Saskatoon, CANADA ― Nutrition International is partnering with the University of Saskatchewan as part of its Nutrition Leverage and Influence for Transformation (NLIFT) initiative, funded by the Government of Canada through Global Affairs Canada, investing close to $200,000 CAD to support a trial aimed at establishing the efficacy of iron-fortified lentils in reducing iron deficiency.
Iron deficiency is a widespread public health issue which can have significant adverse impacts on the health and well-being of those affected, many of which are adolescent girls. Lentils, a staple in many countries around the world – and a major Canadian export – make excellent fortification vehicles that could prevent this deficiency when fortified with iron. Yet there are no fortified lentils currently available on the market.
With technical support from Nutrition International and other partners, the University has developed a technology to fortify lentils with iron. The objective of this phase of the study is to generate evidence of the health benefits of fortified lentils in a sample group of adolescent girls in Mymensingh District, in rural Bangladesh ― with the hope that this evidence will facilitate acceptance of fortified lentils in Bangladesh, and by government stakeholders, bulk institutional buyers and lentil processors. Ultimately, the partners hope to create a market for fortified lentils, expand its commercial application and facilitate global scale-up within a few years.
“Our partnership with Nutrition International is a wonderful example of how collaborations between innovative researchers at the University of Saskatchewan, NGOs, industry leaders, and government organizations can lead to real solutions that will benefit communities around the world. This is a key aspect of our internationalization strategy and is core to our University’s mission,” said Prof. Jim Lee, Executive Director, International at the University of Saskatchewan.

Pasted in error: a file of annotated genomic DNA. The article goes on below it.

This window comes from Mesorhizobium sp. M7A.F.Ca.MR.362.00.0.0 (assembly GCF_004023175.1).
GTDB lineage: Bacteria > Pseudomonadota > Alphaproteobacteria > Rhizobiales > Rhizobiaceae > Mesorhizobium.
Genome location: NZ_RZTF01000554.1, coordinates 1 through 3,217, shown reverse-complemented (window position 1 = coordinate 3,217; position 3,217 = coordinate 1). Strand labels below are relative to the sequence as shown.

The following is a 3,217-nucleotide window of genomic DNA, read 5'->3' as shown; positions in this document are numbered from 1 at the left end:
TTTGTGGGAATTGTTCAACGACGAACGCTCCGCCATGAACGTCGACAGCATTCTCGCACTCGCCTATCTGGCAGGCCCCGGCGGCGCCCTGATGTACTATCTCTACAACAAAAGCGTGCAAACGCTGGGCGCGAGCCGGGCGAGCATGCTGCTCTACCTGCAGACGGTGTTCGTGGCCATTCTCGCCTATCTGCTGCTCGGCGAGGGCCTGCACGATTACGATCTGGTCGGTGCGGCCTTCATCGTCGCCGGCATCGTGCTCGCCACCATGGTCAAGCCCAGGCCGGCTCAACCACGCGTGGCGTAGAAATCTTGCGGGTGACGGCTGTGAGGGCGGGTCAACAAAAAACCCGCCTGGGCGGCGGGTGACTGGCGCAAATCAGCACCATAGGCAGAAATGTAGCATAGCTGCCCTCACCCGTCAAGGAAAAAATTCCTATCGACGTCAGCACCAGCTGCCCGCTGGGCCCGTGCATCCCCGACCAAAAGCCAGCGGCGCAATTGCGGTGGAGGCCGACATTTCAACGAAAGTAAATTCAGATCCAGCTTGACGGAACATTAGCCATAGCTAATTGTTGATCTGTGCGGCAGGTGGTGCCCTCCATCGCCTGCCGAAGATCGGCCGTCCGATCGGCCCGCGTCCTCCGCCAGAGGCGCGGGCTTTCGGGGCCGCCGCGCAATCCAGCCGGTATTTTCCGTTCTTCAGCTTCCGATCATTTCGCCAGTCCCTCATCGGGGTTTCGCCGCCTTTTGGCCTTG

“Drawing on our technical expertise across campus and our increasingly dynamic partnerships in Bangladesh, the University of Saskatchewan is pleased to work with Nutrition International to enhance food and nutritional security in this South Asian country. We’re also pleased as this new partnership will assist Saskatchewan and Canadian agricultural companies in gaining greater market access in Bangladesh,” said Rob Norris, Senior Strategist for Research Partnerships and Bangladesh’s Honorary Consul to Saskatchewan.
Nutrition International and the University of Saskatchewan intend to expand their collaboration beyond lentil fortification and have cemented this partnership in a Memorandum of Understanding between the two organizations signed on July 12 in Saskatoon.
“Nutrition International is proud to be partnering with the University of Saskatchewan by leveraging our joint strengths and expertise,” said Brian Harrigan, Nutrition International’s Vice-President, Strategy and Growth. “A powerful example of this is our research into the multiple dimensions involved in the development of iron-fortified lentils. We look forward to expanding our collaboration with the university in several academic and research activities in agriculture and food security and nutrition, and transforming the lives of millions around the world.”
For more information download our University of Saskatchewan partnership fact sheet (PDF) here.